“They said I own buildings in Russia. I don’t. They said I made money from Russia. I don’t. It’s not my thing. I don’t, I don’t do that,” he said. “Over the years, I’ve looked at maybe doing a deal in Russia, but I never did one.”
Trump has pursued real estate developments in Russia for so long that they’re even mentioned in his 1987 book, “The Art of the Deal.” Describing his talks with a Soviet ambassador in 1986 in the book, Trump boasted: “One thing led to another, and now I’m talking about building a large luxury hotel across the street from the Kremlin in partnership with the Soviet government.”
The talks went nowhere, but Trump apparently kept trying.
According to CNN, he hired the Russian law firm Sojuzpatent to file at least eight trademarks between 1996 and 2008, including “Trump,” “Trump Home” and “Trump Tower.” After the 2013 Miss Universe pageant, he tweeted at a Russian developer that “Trump Tower-Moscow is next,” likely a reference to the deal that Cohen later pursued.
And Trump has long worked with Russians on U.S. projects. From 2002 to 2011, the Trump Organization partnered with the Bayrock Group, run by Russian immigrants, to develop properties in Florida and New York. In a discussion of New York real estate in 2008, Donald Trump Jr. said that Russians made up a “disproportionate cross-section” of the family business’ investors. “We see a lot of money pouring in from Russia,” he said. Golf reporter James Dodson said that Trump’s son, Eric, once told him the family’s golf courses get all their funding from Russia. (Eric Trump denied saying this.)
Cohen’s testimony, then, should not be surprising, but the timing he describes adds another layer of nuance to discussions about Trump and Russian meddling in the 2016 election.
As the former Trump lawyer all-but acknowledged in court, running for president while attempting to broker a major investment with a foreign power is, at best, unseemly — otherwise, why would he have lied about it falling through before voting started in the Iowa caucuses? And Trump himself said in January of 2017 that making a deal with Russia as president “would be a conflict.”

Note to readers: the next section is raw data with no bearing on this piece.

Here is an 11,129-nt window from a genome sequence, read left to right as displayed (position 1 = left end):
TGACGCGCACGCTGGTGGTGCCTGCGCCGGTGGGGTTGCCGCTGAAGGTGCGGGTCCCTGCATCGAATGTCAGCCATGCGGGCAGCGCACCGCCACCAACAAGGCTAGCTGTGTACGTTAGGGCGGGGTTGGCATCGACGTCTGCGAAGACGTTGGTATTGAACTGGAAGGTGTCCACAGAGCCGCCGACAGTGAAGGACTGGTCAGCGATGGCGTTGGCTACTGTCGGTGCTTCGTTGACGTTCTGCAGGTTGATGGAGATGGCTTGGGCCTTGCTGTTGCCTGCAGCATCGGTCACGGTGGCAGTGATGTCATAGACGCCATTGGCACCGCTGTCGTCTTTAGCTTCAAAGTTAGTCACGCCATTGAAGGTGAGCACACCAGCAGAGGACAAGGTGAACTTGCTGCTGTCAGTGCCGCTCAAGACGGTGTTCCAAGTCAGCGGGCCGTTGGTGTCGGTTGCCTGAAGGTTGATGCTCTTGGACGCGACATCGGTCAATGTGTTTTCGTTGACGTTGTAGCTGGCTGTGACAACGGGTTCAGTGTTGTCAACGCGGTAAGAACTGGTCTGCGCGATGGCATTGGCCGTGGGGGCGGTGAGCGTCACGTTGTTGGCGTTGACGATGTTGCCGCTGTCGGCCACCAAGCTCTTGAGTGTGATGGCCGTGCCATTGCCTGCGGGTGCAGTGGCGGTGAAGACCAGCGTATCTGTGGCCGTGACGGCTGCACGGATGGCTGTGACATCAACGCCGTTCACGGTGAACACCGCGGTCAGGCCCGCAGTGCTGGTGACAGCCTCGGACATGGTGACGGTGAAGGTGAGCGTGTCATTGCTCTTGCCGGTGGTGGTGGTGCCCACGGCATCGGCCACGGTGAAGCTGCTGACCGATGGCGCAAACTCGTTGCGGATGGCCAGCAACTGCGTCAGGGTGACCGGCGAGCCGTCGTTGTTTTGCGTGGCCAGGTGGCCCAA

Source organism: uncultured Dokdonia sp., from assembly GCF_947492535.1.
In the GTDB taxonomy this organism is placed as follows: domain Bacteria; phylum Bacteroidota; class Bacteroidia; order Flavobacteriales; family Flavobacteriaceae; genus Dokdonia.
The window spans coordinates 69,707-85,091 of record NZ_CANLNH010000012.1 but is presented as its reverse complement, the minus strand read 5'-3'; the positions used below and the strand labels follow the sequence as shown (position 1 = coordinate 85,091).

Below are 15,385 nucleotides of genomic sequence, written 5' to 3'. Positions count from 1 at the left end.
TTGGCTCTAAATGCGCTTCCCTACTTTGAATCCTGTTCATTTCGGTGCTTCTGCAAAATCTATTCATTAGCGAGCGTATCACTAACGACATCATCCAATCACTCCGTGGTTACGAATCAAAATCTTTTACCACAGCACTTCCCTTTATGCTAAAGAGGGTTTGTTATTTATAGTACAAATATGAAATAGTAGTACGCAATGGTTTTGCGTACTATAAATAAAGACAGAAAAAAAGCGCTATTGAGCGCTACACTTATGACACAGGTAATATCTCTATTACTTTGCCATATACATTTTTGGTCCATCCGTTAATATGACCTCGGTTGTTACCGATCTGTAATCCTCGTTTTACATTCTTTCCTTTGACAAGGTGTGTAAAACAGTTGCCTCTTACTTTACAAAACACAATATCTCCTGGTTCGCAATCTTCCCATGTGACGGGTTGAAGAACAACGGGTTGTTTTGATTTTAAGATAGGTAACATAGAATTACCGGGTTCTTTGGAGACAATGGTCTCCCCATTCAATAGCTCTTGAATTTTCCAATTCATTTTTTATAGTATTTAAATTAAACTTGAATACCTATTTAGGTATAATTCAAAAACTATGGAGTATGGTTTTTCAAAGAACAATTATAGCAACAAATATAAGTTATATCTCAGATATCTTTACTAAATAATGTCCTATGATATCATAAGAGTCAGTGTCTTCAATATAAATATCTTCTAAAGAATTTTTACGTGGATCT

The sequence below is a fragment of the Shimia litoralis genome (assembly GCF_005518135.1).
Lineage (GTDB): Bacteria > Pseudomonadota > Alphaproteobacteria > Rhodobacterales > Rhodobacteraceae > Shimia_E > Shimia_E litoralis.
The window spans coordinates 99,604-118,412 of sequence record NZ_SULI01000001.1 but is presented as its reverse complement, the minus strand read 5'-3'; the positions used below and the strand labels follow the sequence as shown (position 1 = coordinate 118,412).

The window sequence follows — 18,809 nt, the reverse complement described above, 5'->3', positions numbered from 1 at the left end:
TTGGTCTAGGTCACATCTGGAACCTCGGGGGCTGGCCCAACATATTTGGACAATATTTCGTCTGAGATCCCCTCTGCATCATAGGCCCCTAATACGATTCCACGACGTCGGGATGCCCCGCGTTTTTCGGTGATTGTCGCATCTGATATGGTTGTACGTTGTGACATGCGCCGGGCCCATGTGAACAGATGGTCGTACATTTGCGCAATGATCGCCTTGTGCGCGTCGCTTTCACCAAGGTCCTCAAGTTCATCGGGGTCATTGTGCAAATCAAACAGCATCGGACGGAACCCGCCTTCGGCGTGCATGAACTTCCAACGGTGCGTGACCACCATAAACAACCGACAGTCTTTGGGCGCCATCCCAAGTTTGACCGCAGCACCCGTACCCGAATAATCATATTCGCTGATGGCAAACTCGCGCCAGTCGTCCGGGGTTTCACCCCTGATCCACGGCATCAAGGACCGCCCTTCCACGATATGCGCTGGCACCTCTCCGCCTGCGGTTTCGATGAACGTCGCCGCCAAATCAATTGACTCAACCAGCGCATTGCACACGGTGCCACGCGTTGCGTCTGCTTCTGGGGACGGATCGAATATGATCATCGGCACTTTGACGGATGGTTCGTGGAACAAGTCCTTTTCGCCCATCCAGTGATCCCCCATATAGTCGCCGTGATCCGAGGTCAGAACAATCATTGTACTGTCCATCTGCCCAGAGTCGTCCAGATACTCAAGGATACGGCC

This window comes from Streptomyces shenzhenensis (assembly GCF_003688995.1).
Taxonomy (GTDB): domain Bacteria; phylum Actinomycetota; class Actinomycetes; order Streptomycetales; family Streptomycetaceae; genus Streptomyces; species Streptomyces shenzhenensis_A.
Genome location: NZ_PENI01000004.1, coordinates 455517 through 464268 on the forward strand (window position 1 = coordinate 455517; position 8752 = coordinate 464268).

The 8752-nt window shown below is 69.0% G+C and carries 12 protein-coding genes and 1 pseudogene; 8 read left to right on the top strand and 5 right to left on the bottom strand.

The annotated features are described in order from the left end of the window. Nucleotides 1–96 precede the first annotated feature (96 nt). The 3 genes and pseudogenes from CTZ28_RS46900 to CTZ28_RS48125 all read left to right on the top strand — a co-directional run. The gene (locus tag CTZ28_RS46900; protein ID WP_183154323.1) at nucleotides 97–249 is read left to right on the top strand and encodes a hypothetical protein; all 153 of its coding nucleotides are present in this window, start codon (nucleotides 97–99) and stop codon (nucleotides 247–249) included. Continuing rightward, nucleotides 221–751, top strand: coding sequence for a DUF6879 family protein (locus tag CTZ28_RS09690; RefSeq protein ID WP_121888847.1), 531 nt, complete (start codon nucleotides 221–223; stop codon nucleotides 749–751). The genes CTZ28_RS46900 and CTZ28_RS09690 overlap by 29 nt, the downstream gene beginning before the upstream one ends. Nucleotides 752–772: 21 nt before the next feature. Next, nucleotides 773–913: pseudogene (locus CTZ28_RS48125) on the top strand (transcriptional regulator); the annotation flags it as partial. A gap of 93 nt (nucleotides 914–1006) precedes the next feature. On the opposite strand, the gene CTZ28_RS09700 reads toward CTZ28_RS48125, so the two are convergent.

The biggest sign that Trump knows the Cohen testimony is damning was his response.
Shortly after Cohen’s courtroom appearance, Trump spoke with reporters on the South Lawn of the White House before boarding Marine One. He charged that his former longtime lawyer was lying in order to reduce a potential prison sentence on unrelated federal charges, even though Trump’s own lawyers later told the New York Times that he gave similar answers to Cohen in his responses to special counsel Robert Mueller. Trump then debuted an entirely new set of arguments about his potential business dealings with Russia.
In short order, Trump argued that: 1) everyone knew that there was a potential Trump project in Moscow, 2) the negotiations didn’t last very long, 3) he was never very enthusiastic about the proposal, 4) Trump was the one who decided not to do the project, 5) the primary reason for ending it was to focus on his presidential campaign, 6) it would have been foolish not to look into a money-making project in case he ended up losing and going back to his business, and 7) there would be nothing wrong with pursuing an overseas development while running for president.
“He’s lying about a project that everybody knew about. I mean we were very open about it. We were thinking about building a building,” Trump told reporters. “We decided — I decided ultimately not to do it. There would have been nothing wrong if I did do it.”
As more details come out about the Trump Tower Moscow proposal, those claims may or may not hold up to scrutiny. But one thing is clear: They are very different arguments than simply stating that he has no business with Russia.